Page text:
buildings blown over or away. All shrubs, trees, and signs
blown down. Complete destruction of mobile homes. Severe
and extensive window and door damage. Low-lying escape
routes are cut by rising water 3-5 hours before arrival
of the center of the hurricane. Major damage to lower
floors of all structures located less than 15 ft above
sea level and within 500 yards of the shoreline. Massive
evacuation of residential areas on low ground within
5-10 miles (8-16 km) of the shoreline may be required.
Only 3 Category Five Hurricanes have made landfall in
the United States since records began: The Labor Day
Hurricane of 1935, Hurricane Camille (1969), and
Hurricane Andrew in August, 1992. The 1935 Labor Day
Hurricane struck the Florida Keys. Hurricane Camille
struck the Mississippi Gulf Coast causing a 25-foot
(7.6m) storm surge, which inundated Pass Christian.
Hurricane Andrew of 1992 made landfall over southern
Miami-Dade County, Florida causing 26.5 billion dollars
in losses--the costliest hurricane on record. In
addition, Hurricane Gilbert of 1988, plus Hurricanes
Katrina, Rita and Wilma were all Category Five hurricanes
at peak intensity.
Evacuation of residential areas near the shore is likely
with Category 3 Hurricanes, and mandatory for Category
4 and 5. But if you are worried, don't wait for the
Other areas affected by hurricanes, typhoons or cyclones
use similar intensity scales.
Hurricanes and their equivalents in other parts of the world
are given names for several reasons. Firstly, a simple
naming system makes the warning process much more effective.
Secondly there may be more than one active hurricane in an
area, and individual names allows better reporting of their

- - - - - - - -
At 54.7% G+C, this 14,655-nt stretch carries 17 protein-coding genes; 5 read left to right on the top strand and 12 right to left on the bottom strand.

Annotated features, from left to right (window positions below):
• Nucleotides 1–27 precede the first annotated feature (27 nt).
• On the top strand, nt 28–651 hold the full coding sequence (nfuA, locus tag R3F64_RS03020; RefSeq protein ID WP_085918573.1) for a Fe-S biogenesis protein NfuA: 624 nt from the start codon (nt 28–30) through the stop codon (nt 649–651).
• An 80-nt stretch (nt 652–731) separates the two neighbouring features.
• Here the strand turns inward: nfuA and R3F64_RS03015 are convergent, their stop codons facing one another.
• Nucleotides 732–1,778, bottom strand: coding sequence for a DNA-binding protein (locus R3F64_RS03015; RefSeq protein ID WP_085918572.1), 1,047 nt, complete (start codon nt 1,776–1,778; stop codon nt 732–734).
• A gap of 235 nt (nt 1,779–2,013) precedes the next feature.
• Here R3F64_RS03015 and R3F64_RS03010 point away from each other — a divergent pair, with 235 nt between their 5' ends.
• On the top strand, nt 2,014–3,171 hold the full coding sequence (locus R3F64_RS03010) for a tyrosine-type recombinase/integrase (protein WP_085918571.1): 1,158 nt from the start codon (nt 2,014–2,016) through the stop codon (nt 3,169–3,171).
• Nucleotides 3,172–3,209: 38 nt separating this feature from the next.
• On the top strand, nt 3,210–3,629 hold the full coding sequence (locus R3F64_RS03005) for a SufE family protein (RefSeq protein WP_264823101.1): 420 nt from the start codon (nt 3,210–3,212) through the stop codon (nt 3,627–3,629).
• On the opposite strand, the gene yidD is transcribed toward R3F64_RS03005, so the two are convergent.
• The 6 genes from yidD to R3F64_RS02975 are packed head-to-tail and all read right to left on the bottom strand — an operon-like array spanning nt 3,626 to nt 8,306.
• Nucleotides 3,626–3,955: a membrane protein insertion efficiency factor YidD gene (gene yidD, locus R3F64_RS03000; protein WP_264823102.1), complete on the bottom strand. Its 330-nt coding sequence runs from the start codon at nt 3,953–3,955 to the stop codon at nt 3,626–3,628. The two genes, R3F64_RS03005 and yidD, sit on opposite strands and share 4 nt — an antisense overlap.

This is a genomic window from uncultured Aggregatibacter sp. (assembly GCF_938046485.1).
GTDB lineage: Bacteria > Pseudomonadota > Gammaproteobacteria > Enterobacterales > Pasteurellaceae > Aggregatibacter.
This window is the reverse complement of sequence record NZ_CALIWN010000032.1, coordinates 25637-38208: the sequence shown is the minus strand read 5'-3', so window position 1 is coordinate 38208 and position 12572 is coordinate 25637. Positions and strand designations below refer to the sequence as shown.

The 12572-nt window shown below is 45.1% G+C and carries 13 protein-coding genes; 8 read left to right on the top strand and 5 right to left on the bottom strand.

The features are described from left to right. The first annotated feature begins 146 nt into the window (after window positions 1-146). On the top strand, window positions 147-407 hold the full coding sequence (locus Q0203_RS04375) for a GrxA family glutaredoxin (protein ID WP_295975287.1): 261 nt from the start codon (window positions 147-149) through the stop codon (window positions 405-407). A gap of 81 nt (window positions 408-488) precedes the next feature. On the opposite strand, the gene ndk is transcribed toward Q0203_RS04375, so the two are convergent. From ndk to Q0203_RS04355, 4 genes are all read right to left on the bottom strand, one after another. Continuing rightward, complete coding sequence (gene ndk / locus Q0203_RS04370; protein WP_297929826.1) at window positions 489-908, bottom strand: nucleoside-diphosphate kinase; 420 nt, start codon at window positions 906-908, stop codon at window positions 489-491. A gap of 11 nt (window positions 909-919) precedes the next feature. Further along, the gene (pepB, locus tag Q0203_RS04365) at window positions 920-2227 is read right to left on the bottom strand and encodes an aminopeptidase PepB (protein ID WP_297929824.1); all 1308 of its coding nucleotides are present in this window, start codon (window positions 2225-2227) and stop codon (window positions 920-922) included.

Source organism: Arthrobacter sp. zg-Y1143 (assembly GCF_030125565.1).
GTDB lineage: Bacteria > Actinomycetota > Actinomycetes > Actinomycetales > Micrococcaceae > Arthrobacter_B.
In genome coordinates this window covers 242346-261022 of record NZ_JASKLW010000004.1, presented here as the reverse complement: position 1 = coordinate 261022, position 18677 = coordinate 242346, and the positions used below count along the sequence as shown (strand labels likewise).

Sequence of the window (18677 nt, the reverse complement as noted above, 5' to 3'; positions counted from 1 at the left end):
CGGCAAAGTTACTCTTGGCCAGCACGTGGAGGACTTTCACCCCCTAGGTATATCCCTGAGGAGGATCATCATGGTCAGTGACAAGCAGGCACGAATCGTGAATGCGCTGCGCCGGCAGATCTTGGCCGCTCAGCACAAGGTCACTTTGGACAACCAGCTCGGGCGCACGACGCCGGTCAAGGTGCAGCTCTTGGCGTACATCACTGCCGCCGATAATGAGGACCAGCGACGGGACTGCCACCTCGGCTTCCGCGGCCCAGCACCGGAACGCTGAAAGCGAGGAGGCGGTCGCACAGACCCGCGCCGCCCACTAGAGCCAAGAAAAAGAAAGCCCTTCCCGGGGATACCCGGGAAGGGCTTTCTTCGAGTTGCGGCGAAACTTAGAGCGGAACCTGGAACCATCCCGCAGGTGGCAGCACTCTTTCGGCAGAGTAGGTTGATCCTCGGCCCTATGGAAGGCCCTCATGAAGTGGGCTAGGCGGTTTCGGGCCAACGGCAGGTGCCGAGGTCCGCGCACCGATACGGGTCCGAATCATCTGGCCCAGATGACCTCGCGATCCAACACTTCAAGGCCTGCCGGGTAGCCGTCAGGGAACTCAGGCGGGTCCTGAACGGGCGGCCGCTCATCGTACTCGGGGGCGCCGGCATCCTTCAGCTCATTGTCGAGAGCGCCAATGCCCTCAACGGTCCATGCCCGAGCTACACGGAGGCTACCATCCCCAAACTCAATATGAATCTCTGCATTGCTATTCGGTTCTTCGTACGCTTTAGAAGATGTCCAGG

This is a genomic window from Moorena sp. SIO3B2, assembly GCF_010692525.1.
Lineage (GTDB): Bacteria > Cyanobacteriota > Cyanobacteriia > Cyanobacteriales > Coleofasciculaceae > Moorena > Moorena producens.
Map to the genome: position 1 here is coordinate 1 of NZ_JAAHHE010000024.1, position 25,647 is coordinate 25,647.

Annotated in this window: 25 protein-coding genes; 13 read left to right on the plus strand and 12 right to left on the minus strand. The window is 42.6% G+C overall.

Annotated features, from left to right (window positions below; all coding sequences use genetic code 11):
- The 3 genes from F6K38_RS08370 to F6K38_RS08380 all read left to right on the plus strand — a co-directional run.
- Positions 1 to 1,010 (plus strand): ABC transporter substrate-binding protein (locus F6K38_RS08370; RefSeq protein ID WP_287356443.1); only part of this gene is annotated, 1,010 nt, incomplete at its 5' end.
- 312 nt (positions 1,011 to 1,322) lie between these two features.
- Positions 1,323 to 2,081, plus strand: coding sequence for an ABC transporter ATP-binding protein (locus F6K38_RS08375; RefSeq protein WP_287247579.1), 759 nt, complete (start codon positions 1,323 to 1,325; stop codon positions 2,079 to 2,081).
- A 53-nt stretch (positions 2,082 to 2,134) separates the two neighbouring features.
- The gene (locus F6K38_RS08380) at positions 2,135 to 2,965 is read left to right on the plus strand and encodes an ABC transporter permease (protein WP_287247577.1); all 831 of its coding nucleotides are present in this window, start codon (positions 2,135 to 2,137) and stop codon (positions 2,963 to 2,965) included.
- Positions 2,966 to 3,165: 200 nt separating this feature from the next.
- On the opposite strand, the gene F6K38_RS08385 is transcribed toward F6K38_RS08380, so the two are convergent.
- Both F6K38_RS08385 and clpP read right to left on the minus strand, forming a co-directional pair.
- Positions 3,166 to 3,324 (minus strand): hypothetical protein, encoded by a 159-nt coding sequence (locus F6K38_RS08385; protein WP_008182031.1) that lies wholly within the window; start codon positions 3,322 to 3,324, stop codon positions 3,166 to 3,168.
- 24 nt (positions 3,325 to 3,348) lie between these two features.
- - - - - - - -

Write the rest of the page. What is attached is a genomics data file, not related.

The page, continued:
positions and threats.
Hurricanes Emmy and Frances interacting in 1976
Source; NOAA Archives
Names are also given to tropical storms in the North American
region, although not elsewhere in the world. This is sensible, as tropical storms can evolve into hurricanes,
degenerate back to storms, and even reform to hurricane grade.
Regardless of their classification they are a single weather
event, and need to be watched until their final decay.
New names are assigned at the beginning of each hurricane
season and dealt out in alphabetical order as each storm or
hurricane appears. Names may be reused, but names of
notable destructive hurricanes (Andrew, Camille, Gilbert,
for example) are withdrawn.
The letters Q, U, X, Y, and Z are not used (not very many
names start with these letters, giving an annual reserve
of 21 names. In most years, thankfully, this is more than
enough, but in the record year 2005 it wasn't. Plan B
was to use the Greek alphabet, so Alpha, Beta, Gamma, Delta and
Epsilon were used late in the season. Even Zeta got
the nod for a late storm right at the end of 2005, well after the official end of the
OK, take a break before going on to Part 2 -
Hurricane Tracking & Recording
. Or, for something a bit lighter, try Part 3 -
Tracking Hurricane Rita
. Nothing too heavy there - just a few notes on what I was able to
see using available resources (links are included on the page)
as Rita exploded from Category 1 to Category 5 before calming
to Category 3 before crossing the Gulf Coast on the Texas
- Louisiana border.
More information on Hurricanes can be found among the
articles, while you'll find heaps of other great resources -DVDs, videos, books, posters etc - atMore Hurricane Resources
Ever wondered what it's like to stay on as a hurricane passes overhead? Check out Hurricane Safety for an account of sitting through Hurricane Wilma as it struck Southern Florida in October 2005.
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Last update 05/24/2011